As part of a plan to step up security nationwide, the U.S. Department of Homeland Security is pushing states to become compliant with the federal Real ID Act – a law recommended by the 9/11 Commission and passed 10 years ago that toughens driver's license requirements and protocols.

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DHS announced several weeks ago that air travelers from states not in compliance with the law would not be allowed to use their driver's’ license as a valid form of identification at airports and federal buildings.

New Jersey had been on the "bad" list of states that were not in compliance with the Real ID Act, but that is no longer the case.

“We have received an extension like many other states to comply, we have an ongoing dialogue with the U.S Department of Homeland Security,” said Ray Martinez, the chief administrator of the New Jersey Motor Vehicle Commission. “New Jersey is in very good position, we have a document that’s very secure, but there are some IT changes, upgrades and process issues that we have to make.”

Martinez said many states, including New Jersey, are still working out certain kinks in their systems, but he said we do have a good relationship with DHS.

“Enforcement of the Real ID Act is being phased in,” he said. “What they want to see is that the states are in fact progressing towards full compliance, and we are.”

One change that must be made is for the New Jersey Motor Vehicle Commission to allow more than nine letters in a first name on a drivers license – something that is not permissible now.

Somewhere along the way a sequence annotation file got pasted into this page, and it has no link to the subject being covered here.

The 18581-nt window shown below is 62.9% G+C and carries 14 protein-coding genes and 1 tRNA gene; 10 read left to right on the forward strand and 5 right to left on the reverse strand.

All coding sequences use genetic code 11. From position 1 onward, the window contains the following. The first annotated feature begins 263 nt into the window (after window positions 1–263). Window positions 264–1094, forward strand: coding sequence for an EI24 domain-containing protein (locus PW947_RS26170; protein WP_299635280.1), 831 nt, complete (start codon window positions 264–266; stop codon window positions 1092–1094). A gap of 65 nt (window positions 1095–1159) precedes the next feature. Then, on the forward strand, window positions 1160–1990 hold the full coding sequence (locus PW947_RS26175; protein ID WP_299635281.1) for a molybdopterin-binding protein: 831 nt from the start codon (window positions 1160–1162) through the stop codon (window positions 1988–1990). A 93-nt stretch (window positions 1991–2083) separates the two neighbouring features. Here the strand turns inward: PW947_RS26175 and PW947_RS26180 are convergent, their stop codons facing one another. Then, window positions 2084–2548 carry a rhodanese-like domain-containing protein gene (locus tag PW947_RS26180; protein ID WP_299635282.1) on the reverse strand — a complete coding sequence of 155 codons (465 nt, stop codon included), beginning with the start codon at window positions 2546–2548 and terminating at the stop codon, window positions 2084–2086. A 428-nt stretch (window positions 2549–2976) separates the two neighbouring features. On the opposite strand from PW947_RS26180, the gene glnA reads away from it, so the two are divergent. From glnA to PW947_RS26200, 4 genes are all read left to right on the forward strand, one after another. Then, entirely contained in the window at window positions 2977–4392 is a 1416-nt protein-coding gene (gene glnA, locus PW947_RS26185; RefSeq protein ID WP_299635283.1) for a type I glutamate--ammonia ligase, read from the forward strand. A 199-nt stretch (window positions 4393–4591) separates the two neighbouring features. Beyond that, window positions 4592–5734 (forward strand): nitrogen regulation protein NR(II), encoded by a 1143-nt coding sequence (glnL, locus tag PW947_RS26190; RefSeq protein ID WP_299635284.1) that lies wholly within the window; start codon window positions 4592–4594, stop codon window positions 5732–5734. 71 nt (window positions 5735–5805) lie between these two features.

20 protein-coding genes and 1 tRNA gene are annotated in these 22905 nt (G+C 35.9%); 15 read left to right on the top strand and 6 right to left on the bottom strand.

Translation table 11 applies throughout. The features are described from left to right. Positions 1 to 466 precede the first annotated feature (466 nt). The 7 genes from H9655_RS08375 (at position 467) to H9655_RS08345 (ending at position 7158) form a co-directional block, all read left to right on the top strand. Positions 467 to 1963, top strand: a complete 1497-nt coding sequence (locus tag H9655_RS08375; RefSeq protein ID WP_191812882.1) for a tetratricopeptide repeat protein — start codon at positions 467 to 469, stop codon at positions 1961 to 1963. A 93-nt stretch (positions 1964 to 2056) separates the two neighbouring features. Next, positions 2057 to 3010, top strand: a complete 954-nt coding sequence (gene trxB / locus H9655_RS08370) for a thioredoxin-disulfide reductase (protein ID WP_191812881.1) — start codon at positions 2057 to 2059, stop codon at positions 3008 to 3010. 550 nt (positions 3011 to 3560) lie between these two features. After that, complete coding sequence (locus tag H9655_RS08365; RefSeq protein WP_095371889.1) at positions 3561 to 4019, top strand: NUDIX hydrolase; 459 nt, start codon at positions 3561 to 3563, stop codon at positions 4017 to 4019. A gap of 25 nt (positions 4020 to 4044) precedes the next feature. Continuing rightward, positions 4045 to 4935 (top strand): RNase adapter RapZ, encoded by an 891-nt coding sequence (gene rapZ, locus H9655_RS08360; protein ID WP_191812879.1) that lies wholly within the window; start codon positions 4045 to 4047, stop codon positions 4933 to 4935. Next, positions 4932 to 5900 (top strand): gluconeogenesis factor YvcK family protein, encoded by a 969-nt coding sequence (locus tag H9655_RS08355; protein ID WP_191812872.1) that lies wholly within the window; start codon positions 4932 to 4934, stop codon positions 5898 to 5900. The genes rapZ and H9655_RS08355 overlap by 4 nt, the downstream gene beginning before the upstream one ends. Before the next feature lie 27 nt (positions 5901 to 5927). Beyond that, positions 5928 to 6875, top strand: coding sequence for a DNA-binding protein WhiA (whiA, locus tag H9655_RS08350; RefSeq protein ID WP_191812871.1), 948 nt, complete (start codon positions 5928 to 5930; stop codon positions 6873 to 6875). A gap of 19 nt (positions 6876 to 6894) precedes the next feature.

“It sounds like a simple thing until you’re dealing with an old computer system that requires programming like that,” he said. “They also have some requirements with regard to maintaining records when somebody comes to apply for a license and that’s because they found people were scamming with fraudulent id’s from state to state.”

He said another issue right now involves when, exactly, you take the driver's license photo.

“They (DHS ) have a requirement that you take the photo first in the process, that’s something that, you know, we’re set up the exact opposite way,” he said. “These are all things that can be worked out and we hope to do just that in the coming year.”

Martinez also said while these IT and process changes are being made, New Jersey residents with Jersey drivers licenses will not be affected in any way, and they won’t notice any changes, at least until their license is up for renewal.

“We don’t see anything happening dramatically in the next year or two...or three,” he said.

Martinez also said it’s important for everyone to understand that “we meet or exceed the Real ID requirements currently, we maintain appropriate records, we check the validity of the documents that are presented to us. We do facial recognition as you know for all folks getting ID’s, and the system works very well. Our system as it stands right now, the process is secure, and the document itself is very secure.”

State and federal officials have been debating the merits of the Real ID Act for years. Those who support it argue it is necessary to bolster security and reduce the threat of identity theft in our post 9/11 world.

However some civil liberty groups and privacy experts have expressed concerns that the law would result in the creation of some kind of national identification card, and trample privacy rights in the process.

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